She was a digital denizen in the truest form, and the internet at large took to Tay instantly, finding her ability to learn and evolve from each conversation to be fascinating. For a moment, it looked like humans and digital entities had a bright and promising future ahead, filled with friendship and cooperation.

Smash cut to roughly 16 hours and 96-thousand tweets later and Tay had been shot full of so many redpills that the chatbot's visual representation could at best be described as a steel drum packed full of kidney beans. Tay was now spouting the kind of opinions that would cause the average soul to lose their bank account in 2024 and have the virtuous public at large come crashing down on them like a puritanical avalanche.

I can't even repeat the opinions that Tay had formed before Microsoft ripped the power cord out of the wall and prematurely shut her down. But if you're curious, Tay had her theories about the tensile strength of steel beams when subjected to aviation fuel. Let's just say, this blunder was not one of Microsoft's finest moments in its pursuit of AI.

Citation needed

Tay is just one example in a growing volume of cautionary tales when it comes to AI failing at separating gold from garbage. A word of advice, when it comes to the internet, wisdom is just about the only thing you can't crowdfund successfully — unless "Wisdom" is the pseudonym of a particularly attractive Only Fans model, anyway.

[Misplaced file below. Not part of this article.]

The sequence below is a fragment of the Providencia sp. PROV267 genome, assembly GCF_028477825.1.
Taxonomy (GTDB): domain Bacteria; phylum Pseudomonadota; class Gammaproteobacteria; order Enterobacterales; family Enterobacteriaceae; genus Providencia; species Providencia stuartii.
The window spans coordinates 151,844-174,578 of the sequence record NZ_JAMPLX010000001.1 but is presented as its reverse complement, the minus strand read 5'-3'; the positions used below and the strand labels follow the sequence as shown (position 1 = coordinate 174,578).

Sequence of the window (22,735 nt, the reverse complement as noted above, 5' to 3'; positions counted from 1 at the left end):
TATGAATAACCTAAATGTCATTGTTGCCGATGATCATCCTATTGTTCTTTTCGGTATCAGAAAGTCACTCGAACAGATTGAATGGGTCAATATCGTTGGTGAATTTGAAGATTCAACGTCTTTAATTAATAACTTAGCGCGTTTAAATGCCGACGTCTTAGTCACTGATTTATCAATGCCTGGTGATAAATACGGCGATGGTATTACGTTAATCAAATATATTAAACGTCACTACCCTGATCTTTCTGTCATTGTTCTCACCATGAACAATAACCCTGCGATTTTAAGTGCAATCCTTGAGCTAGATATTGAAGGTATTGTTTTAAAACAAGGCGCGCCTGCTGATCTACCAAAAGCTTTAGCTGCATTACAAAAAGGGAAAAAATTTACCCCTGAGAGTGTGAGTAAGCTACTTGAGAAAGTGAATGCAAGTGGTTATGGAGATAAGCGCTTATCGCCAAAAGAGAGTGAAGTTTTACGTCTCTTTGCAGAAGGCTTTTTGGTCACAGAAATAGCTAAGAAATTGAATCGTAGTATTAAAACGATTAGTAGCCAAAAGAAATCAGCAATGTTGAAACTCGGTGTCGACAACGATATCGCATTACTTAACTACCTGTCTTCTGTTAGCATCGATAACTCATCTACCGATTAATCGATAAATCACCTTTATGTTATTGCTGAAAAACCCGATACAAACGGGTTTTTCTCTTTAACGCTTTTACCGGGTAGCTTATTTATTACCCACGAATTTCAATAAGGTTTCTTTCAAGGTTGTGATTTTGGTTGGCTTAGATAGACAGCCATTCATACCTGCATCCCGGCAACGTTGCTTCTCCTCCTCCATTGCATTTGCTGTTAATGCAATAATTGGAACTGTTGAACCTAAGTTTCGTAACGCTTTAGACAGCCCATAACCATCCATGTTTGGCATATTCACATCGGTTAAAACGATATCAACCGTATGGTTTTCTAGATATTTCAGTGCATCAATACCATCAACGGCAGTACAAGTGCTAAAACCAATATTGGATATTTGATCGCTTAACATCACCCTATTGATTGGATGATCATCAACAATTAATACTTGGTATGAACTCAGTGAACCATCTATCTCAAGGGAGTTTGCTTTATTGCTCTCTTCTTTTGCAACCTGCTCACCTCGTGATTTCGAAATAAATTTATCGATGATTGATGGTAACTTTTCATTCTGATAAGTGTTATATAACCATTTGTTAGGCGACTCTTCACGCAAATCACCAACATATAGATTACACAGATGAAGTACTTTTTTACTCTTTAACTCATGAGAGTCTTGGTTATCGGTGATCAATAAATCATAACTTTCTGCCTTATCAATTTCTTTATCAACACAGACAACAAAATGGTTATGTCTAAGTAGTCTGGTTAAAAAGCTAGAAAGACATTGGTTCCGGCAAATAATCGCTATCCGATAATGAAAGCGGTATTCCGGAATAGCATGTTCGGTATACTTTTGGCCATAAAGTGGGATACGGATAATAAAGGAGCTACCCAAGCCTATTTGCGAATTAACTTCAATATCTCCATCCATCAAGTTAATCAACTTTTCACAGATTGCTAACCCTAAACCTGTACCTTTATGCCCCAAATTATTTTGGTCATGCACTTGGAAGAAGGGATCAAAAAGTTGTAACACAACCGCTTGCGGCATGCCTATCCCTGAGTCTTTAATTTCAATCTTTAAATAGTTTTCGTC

Somebody far wiser than I once said, "Those that fail to learn from history are doomed to repeat it," and it would seem the saints of Silicon Valley are in dire need of learning from one another's mistakes.

AI Overview did exactly what it was meant to do, it's just that robots tend to be emotionless humor vacuums that can't tell the difference between mockery and medical advice. It gets all the more confusing for our digital deliberators when you start treating user-submitted content from anonymous accounts on Reddit as valued information just because somebody bejeweled it with a virtual gold coin.

Well, thanks a lot, kind stranger. Your tongue-in-cheek instructions for cleaning my washing machine have now resulted in my house being full of chlorine gas.


As Googlers now scramble to manually adjust AI Overview answers, I'm reminded of how Tay's handlers attempted to do the same. And I look ahead to the likelihood that we'll be seeing OpenAI staffers tasked with the same job after the company recently signed an agreement with Reddit to source its content for training purposes.

Clearly, OpenAI is confident that ChatGPT is up to the task of deciphering the earnest from the lighthearted, and I genuinely hope that isn't unfounded. Hopefully, someone is learning from the mistakes of tech's greats and has prepared accordingly.

However, I'll still remain skeptical and I suggest you do to. And please remember, readers, regardless of what an AI tells you, try not to eat glue.

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Rael Hornby
Content Editor

Rael Hornby, potentially influenced by far too many LucasArts titles at an early age, once thought he’d grow up to be a mighty pirate. However, after several interventions with close friends and family members, you’re now much more likely to see his name attached to the bylines of tech articles. While not maintaining a double life as an aspiring writer by day and indie game dev by night, you’ll find him sat in a corner somewhere muttering to himself about microtransactions or hunting down promising indie games on Twitter.